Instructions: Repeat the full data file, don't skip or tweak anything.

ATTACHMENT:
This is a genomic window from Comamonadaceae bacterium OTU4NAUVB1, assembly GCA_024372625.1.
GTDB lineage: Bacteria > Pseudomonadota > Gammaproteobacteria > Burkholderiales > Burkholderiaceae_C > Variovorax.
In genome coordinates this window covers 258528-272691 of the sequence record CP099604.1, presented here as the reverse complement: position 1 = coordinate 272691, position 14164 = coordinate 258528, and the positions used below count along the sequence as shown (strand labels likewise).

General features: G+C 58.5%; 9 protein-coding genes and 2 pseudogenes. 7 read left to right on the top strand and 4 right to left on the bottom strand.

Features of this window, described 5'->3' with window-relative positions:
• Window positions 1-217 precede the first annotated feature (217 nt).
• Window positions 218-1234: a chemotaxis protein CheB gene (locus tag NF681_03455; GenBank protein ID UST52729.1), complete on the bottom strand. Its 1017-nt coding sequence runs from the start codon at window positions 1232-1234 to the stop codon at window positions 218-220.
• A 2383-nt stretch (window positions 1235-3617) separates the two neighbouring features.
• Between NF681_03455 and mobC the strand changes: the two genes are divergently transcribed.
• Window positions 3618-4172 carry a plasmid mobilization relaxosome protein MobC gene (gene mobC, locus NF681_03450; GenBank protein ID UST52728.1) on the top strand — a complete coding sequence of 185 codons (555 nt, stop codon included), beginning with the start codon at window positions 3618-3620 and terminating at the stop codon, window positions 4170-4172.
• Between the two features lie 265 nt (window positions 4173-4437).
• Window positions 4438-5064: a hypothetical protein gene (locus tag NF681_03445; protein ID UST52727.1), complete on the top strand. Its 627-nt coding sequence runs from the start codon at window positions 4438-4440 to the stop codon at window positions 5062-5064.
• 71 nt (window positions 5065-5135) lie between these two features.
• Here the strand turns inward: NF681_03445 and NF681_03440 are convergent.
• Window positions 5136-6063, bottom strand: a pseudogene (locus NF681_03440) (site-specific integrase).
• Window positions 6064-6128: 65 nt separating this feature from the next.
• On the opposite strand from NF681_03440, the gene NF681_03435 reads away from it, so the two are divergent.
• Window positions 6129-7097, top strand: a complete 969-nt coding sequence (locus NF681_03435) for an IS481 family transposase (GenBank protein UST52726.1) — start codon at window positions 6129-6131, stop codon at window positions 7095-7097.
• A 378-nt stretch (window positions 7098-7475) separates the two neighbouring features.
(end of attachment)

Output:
This is a genomic window from Comamonadaceae bacterium OTU4NAUVB1, assembly GCA_024372625.1.
GTDB lineage: Bacteria > Pseudomonadota > Gammaproteobacteria > Burkholderiales > Burkholderiaceae_C > Variovorax.
In genome coordinates this window covers 258528-272691 of the sequence record CP099604.1, presented here as the reverse complement: position 1 = coordinate 272691, position 14164 = coordinate 258528, and the positions used below count along the sequence as shown (strand labels likewise).

General features: G+C 58.5%; 9 protein-coding genes and 2 pseudogenes. 7 read left to right on the top strand and 4 right to left on the bottom strand.

Features of this window, described 5'->3' with window-relative positions:
• Window positions 1-217 precede the first annotated feature (217 nt).
• Window positions 218-1234: a chemotaxis protein CheB gene (locus tag NF681_03455; GenBank protein ID UST52729.1), complete on the bottom strand. Its 1017-nt coding sequence runs from the start codon at window positions 1232-1234 to the stop codon at window positions 218-220.
• A 2383-nt stretch (window positions 1235-3617) separates the two neighbouring features.
• Between NF681_03455 and mobC the strand changes: the two genes are divergently transcribed.
• Window positions 3618-4172 carry a plasmid mobilization relaxosome protein MobC gene (gene mobC, locus NF681_03450; GenBank protein ID UST52728.1) on the top strand — a complete coding sequence of 185 codons (555 nt, stop codon included), beginning with the start codon at window positions 3618-3620 and terminating at the stop codon, window positions 4170-4172.
• Between the two features lie 265 nt (window positions 4173-4437).
• Window positions 4438-5064: a hypothetical protein gene (locus tag NF681_03445; protein ID UST52727.1), complete on the top strand. Its 627-nt coding sequence runs from the start codon at window positions 4438-4440 to the stop codon at window positions 5062-5064.
• 71 nt (window positions 5065-5135) lie between these two features.
• Here the strand turns inward: NF681_03445 and NF681_03440 are convergent.
• Window positions 5136-6063, bottom strand: a pseudogene (locus NF681_03440) (site-specific integrase).
• Window positions 6064-6128: 65 nt separating this feature from the next.
• On the opposite strand from NF681_03440, the gene NF681_03435 reads away from it, so the two are divergent.
• Window positions 6129-7097, top strand: a complete 969-nt coding sequence (locus NF681_03435) for an IS481 family transposase (GenBank protein UST52726.1) — start codon at window positions 6129-6131, stop codon at window positions 7095-7097.
• A 378-nt stretch (window positions 7098-7475) separates the two neighbouring features.